The first treaty to ban nuclear weapons was opened Wednesday for countries to sign, with the backing of over 100 nations but the opposition of nuclear-armed ones.
“This treaty is an important milestone towards the universally held goal of a world free of nuclear weapons” at a time of increasing concern about their risk, U.N. Secretary-General Antonio Guterres said as he opened a signing ceremony.
It came alongside the U.N.’s biggest gathering of the year, the U.N. General Assembly meeting of world leaders. Many were set to address the assembly later in the day, while the Security Council had scheduled a high-level meeting on its far-flung peacekeeping operations.
The nuclear treaty requires all countries that eventually ratify it “never under any circumstances to develop, test, produce, manufacture, otherwise acquire, possess or stockpile nuclear weapons or other nuclear explosive devices.”
More than 120 countries approved it in early July over strong opposition from nuclear-armed countries and their allies, who boycotted the negotiations. The U.N. treaty office said 51 countries are expected to sign it Wednesday.
Supporters of the pact say it’s time to push harder toward eliminating atomic weapons than nations have done through the nearly 50-year-old Nuclear Non-Proliferation Treaty.
“For decades, nuclear weapons have remained the only weapons of mass destruction not yet prohibited, despite their immense destructive power and threat to humanity,” Beatrice Fihn, executive director of the International Campaign to Abolish Nuclear Weapons, said. She said that with tensions growing between the U.S. and North Korea over the North’s nuclear program, the need for the treaty is even greater.
North Korea’s race to develop nuclear weapons that could hit the United States dominated Tuesday’s opening ministerial session of the assembly.
U.S. President Donald Trump threatened to “totally destroy” the Asian nation if the U.S. is forced to defend itself or its allies against aggression. Guterres warned that the threat of a nuclear attack is at its highest level since the end of the Cold War and “fiery talk can lead to fatal misunderstandings.”
But nuclear powers say a ban on the weapons won’t work.
French Foreign Minister Jean-Yves Le Drian said Monday that France refused to take part in negotiations on the treaty because it can only weaken the nuclear nonproliferation treaty. He called the nuclear ban treaty “wishful thinking” that is “close to irresponsible.”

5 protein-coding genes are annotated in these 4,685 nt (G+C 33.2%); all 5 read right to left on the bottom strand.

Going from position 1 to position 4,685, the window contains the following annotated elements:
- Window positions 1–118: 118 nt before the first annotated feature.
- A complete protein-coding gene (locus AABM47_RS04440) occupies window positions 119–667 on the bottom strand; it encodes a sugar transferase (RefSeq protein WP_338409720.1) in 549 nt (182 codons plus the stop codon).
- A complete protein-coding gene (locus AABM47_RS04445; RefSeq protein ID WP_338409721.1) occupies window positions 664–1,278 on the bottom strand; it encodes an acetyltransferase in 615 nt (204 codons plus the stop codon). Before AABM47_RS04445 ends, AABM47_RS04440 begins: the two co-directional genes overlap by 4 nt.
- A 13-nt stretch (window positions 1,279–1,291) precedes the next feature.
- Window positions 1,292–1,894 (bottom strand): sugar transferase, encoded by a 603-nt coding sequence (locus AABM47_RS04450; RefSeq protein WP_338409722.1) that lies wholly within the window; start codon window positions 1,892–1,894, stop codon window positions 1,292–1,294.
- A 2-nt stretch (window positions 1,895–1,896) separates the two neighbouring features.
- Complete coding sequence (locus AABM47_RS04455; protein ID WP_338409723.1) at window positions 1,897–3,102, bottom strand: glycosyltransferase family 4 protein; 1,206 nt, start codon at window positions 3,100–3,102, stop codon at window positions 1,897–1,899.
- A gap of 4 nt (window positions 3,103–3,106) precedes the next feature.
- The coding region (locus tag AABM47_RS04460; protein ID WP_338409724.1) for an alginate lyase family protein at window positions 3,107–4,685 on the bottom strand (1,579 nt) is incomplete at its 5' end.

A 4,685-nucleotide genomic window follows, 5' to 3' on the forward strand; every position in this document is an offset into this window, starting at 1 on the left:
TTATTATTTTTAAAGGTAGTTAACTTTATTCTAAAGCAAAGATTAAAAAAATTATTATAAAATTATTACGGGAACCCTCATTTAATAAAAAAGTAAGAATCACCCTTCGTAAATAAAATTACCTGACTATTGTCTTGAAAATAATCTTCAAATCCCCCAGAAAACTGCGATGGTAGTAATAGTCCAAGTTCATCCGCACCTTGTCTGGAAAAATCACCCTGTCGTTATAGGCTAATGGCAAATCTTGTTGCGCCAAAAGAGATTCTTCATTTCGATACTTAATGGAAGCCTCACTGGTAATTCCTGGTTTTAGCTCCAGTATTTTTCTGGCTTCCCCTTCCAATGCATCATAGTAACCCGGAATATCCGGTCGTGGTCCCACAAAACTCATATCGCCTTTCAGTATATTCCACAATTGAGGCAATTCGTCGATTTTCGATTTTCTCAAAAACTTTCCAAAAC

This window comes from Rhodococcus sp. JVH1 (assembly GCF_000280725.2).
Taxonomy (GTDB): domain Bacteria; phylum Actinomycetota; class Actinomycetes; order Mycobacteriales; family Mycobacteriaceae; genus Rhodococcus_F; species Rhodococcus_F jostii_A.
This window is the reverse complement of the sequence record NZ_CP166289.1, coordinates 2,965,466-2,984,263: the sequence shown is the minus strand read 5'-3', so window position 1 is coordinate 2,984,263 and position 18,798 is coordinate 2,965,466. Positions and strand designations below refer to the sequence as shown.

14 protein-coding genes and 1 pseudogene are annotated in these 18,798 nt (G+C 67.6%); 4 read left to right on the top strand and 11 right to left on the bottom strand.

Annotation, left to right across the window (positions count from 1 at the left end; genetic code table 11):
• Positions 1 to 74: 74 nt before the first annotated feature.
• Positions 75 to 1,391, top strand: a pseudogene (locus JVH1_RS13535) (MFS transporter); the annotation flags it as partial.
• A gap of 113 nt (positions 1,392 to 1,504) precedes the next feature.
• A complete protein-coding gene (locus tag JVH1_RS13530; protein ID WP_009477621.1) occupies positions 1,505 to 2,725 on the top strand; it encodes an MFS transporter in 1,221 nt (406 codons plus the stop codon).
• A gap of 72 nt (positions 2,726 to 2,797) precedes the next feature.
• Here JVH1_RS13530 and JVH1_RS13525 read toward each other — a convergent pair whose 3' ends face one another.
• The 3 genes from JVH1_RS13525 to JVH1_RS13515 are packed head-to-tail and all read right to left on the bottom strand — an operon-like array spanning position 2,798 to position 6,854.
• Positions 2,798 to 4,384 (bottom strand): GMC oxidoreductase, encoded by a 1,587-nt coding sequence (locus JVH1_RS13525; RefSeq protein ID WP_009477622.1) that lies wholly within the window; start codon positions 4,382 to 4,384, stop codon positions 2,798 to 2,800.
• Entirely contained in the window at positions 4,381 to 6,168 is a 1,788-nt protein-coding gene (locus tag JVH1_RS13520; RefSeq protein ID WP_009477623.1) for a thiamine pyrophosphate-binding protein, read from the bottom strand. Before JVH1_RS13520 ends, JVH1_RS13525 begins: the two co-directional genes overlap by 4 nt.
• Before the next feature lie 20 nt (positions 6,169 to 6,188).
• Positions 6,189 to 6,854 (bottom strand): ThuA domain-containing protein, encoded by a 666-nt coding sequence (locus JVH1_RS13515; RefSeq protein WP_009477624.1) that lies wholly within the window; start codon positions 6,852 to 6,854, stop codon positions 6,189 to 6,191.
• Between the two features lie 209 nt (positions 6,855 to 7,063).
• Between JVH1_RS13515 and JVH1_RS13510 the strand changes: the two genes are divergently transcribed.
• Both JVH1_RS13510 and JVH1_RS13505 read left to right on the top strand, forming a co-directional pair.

Costa Rican President Luis Guillermo Solis said supporters of the treaty regretted the nuclear-armed nations’ position.
“We call upon them to join this date with history,” he said.
Later Wednesday, Guterres was expected to brief the Security Council meeting on reforming U.N. peacekeeping — a key item on the Trump administration’s agenda, which will be represented by Vice President Mike Pence.
Ethiopia’s U.N. Mission, which holds the council presidency, said nine presidents, three vice presidents, six prime ministers, three deputy prime ministers and more than 30 foreign ministers are scheduled to attend the daylong session. Some 71 countries have signed up to speak.
Members are expected to vote on a resolution that would recognize “the primacy of politics” including mediation, monitoring ceasefires and assisting the implementation of peace accords in the U.N.’s approach to resolving conflicts. The draft resolution also underscores the need to enhance the overall effectiveness of peacekeeping operations and “the critical importance of improving accountability, transparency, efficiency and effectiveness.”
In the General Assembly, leaders from several dozen countries will address the 193-member world body, including the presidents of Iran and Ukraine, the prime ministers of Japan and the United Kingdom, and the Palestinian leader.
Associated Press writer Jennifer Peltz contributed to this report.